Open access peer-reviewed chapter

Design of 4-Bit 4-Tap FIR Filter Based on Quantum-Dot Cellular Automata (QCA) Technology with a Realistic Clocking Scheme

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Ismail Gassoumi, Lamjed Touil, Bouraoui Ouni and Abdellatif Mtibaa

Submitted: September 11th, 2019 Reviewed: October 17th, 2019 Published: December 12th, 2019

DOI: 10.5772/intechopen.90193

From the Edited Volume

Advances in Quantum Communication and Information

Edited by Francisco Bulnes, Vasilios N. Stavrou, Oleg Morozov and Anton V. Bourdine

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The increasing demand for efficient signal processors necessitates the design of digital finite duration impulse response FIR filter which occupies less area and consumes less power. FIR filters have simple, regular and scalable structures. This paper represents designing and implementation of a low-power 4-tap FIR filter based on quantum-dot cellular automata (QCA) by using a realistic clocking scheme. The QCADesigner software, as widely used in QCA circuit design and verification, has been used to implement and to verify all of the designs in this study. Power dissipation result has been computed for the proposed circuit using accurate QCADesigner-E software. The proposed QCA FIR achieves about 97.74% reduction in power compared to previous existing designs. The outcome of this work can clearly open up a new window of opportunity for low-power signal processing systems


  • QCA technology
  • QCA designer
  • FIR filter
  • low power
  • QCA pro

1. Introduction

Recently, the design of high-performance digital circuits meeting area, power and speed metrics has become a challenge. On one side, several digital signal processing applications are based on complex algorithm which requires great computational power per silicon area. On the other side, there are stringent portability and energy requirements which further complicate the design task. Therefore, achieving the required computational throughput with minimum energy consumption has become the key design goal, as it contributes to the total power budget as well as reliability of target application. So far, VLSI industry has been successfully following Moore’s law. Simultaneous reduction in critical dimensions and operating voltage of CMOS transistors yields higher speed and packaging density while decreasing the silicon area and power consumption [1]. However, this trend of successive transistor scaling cannot continue for long, as the CMOS technology is reaching its fundamental physical limits and entails many challenges [2, 3, 4]. Low-power digital design is being investigated at all levels of design abstraction. At device level, a number of CMOS alternatives are summarized in International Technology Roadmap for Semiconductors (ITRS) report such as quantum-dot cellular automata (QCA), single-electron transistor (SET), carbon nanotube field-effect transistors (CNTFET) and resonant tunneling diodes (RTD) [5]. The use of (QCA) on the nanoscale has a promising future because of its ability to achieve high performance in terms of device density, clock frequency and power consumption [6, 7, 8, 9]. Essentially, QCA offers potential advantages of ultralow-power dissipation. QCA is expected to achieve very high device density of 1012 device/cm2 and switching speeds of 10 ps and a power dissipation of 100 W/cm2 [10]. These features, which are not offered by CMOS devices, can open new opportunities to save power in mobile systems design. In addition, they can make the proposed QCA approach useful for signal and image processing systems applied on portable communication devices where real-time processing and low-power consumption are needed in today’s world in order to extend battery life. Several attempts are made towards the cost-effective realization of QCA circuit in [11, 12, 13, 14, 15, 16, 17, 18, 19]. Whereas QCA technology has advantages over CMOS technology, various limitations are identified. Its include placing long lines of cells among clocking zones which leads to thermal fluctuation issue and increases delay of the circuit. Recently, a universal, scalable, and efficient (USE) clocking scheme [20] is a proposed technique to overcome the mentioned limitations. This scheme can design feedback paths with different loop sizes. It is regular and flexible enough to allow placement and routing, besides avoiding thermodynamic effects due to long wires. On the other hand, for designing several digital signal processors (DSP), finite impulse response (FIR) filter is widely used as a critical component. For their guaranteed linear phase and stability, the FIR filter is used for the conception of very highly efficient hardware circuits. Theses circuits perform the key operation in various recent mobile computing and portable multimedia applications. We denote high-efficiency video coding (HEVC), channel equalization, speech processing, software-defined radio (SDR) and others. Indeed, an efficient FIR filter design essentially improves the performance of a complex DSP system. This fact pushed designers to search for new methods to grant low-power consumption for FIR filter [21, 22, 23, 24, 25, 26, 27, 28]. QCA logic design circuit is stimulated by its applications in low-power electronic design. It has lately attracted significant attention. All these above factors motivate us to investigate a new architecture around QCA by using USE clocking scheme, which can efficiently perform FIR operation.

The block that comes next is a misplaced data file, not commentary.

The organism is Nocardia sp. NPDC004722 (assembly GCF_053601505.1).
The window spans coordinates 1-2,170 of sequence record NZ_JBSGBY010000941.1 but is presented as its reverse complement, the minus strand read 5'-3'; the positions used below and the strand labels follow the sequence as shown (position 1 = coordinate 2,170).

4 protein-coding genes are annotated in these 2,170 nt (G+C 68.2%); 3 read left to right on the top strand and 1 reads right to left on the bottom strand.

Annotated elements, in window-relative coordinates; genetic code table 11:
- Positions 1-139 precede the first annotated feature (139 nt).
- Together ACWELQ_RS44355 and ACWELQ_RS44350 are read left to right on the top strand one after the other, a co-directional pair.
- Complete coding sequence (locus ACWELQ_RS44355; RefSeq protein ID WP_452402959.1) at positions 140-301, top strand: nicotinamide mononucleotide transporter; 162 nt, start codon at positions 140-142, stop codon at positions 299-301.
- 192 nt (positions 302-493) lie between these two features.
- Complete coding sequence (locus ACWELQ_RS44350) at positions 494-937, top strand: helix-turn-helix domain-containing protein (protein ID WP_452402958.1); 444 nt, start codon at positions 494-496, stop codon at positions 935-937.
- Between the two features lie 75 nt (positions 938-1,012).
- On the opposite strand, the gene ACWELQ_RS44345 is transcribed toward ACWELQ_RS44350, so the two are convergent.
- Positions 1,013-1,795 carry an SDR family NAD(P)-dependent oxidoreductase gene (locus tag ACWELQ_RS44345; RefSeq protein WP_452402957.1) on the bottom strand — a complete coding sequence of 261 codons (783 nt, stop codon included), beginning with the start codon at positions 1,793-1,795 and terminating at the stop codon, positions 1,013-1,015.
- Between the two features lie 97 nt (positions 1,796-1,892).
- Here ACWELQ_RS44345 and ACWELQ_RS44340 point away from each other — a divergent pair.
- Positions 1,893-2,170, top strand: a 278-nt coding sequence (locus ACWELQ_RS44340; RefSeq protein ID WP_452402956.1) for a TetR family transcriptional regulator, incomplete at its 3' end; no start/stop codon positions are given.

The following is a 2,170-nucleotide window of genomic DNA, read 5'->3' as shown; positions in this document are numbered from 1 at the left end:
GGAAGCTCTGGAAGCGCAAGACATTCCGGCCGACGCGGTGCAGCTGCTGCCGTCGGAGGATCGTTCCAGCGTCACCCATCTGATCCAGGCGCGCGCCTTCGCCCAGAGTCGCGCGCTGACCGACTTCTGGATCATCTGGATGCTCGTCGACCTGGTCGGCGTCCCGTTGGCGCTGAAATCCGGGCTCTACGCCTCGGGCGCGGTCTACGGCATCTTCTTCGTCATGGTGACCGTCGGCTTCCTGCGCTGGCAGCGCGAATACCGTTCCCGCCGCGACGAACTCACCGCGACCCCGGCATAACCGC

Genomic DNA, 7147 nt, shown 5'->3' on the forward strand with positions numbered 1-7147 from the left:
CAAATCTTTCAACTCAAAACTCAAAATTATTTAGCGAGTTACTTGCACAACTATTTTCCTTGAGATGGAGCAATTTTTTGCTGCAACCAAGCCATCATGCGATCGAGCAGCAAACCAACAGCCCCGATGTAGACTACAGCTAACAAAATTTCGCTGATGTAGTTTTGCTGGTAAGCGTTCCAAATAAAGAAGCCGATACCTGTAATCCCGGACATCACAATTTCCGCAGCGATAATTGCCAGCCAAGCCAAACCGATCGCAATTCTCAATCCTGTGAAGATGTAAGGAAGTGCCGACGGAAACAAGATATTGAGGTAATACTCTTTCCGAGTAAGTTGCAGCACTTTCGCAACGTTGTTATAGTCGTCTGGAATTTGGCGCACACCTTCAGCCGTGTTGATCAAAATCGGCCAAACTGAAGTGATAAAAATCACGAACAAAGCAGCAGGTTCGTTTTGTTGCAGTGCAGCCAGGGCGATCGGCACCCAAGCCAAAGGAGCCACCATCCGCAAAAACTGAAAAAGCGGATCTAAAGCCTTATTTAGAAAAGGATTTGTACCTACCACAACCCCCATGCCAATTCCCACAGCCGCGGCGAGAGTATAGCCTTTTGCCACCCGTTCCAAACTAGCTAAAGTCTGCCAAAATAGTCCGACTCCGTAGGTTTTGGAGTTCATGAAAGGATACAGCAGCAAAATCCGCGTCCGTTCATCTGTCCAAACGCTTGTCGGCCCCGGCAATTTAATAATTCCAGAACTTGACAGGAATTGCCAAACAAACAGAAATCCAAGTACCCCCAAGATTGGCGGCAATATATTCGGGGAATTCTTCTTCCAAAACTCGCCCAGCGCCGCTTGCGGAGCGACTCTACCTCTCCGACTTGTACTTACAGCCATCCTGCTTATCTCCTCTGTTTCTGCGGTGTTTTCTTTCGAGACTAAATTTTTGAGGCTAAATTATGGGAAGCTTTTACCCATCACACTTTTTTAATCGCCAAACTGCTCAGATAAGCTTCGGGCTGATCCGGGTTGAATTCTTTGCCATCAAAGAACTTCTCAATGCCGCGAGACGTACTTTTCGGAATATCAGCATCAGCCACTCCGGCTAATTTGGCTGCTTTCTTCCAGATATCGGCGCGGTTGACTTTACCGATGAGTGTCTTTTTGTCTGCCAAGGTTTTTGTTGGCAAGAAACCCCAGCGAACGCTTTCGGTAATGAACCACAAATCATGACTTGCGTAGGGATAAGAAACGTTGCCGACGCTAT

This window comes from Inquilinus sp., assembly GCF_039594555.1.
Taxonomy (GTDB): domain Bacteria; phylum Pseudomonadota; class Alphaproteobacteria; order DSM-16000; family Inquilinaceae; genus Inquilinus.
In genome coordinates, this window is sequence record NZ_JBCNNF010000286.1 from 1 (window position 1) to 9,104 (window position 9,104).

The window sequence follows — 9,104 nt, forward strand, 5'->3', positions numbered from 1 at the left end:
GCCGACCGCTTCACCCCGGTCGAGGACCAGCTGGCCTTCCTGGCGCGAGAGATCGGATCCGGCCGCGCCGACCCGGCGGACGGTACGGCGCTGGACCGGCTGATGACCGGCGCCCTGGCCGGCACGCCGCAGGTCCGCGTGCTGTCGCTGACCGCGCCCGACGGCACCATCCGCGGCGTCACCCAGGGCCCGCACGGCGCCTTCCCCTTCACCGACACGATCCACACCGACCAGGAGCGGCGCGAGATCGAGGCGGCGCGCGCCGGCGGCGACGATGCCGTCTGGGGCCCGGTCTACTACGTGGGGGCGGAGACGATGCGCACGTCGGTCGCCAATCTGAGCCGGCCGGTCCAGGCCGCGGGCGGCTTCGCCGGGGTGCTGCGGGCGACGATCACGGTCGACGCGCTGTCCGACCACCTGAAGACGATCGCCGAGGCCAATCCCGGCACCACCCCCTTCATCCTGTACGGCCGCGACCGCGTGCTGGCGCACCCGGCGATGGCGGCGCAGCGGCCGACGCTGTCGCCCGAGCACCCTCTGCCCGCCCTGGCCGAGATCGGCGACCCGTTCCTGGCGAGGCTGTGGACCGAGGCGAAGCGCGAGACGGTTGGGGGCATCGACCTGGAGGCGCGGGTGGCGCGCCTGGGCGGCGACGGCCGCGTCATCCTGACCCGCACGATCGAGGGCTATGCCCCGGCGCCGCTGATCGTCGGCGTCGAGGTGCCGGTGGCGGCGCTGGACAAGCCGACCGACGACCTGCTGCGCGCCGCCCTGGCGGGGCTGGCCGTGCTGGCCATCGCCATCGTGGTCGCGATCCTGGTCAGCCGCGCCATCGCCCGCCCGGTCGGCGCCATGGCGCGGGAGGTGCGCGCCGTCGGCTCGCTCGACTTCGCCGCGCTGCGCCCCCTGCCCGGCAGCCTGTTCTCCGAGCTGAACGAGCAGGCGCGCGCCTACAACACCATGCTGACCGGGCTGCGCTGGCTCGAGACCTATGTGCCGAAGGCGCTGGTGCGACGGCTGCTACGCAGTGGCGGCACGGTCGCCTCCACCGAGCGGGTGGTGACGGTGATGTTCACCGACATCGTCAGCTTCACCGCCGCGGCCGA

The main concern of this paper is to present a new design for FIR filter based on QCA technology which yields significant reduction in terms of power. This paper is organized as follows. Section 2 presents the background of FIR filter structures. Section 3 indulges the preliminaries of QCA technology. Section 4 discusses the FIR filter power optimization by QCA technology. Section 5 shows the discussions and results of the proposed FIR filter-based technology. Finally, conclusions are drawn in Section 6.


2. Background of FIR filter structures

FIR filters are important building blocks among the various digital signal processing applications. Recently, due to the popularity of the portable battery-powered wireless communication systems, low-power and high-performance digital filter designs become more and more important.

An nth order FIR filter performs N-point linear convolution of input sequence with filter coefficients for new input sample. The transfer function of the linear invariant (LTI) FIR filter can be expressed as the following equation:

y n = k = 0 N 1 h k x n k E1

where N represents the length of the filter, h k is the Kth coefficient, and x n k is the input data at time instant n k .

The z transform of the data output is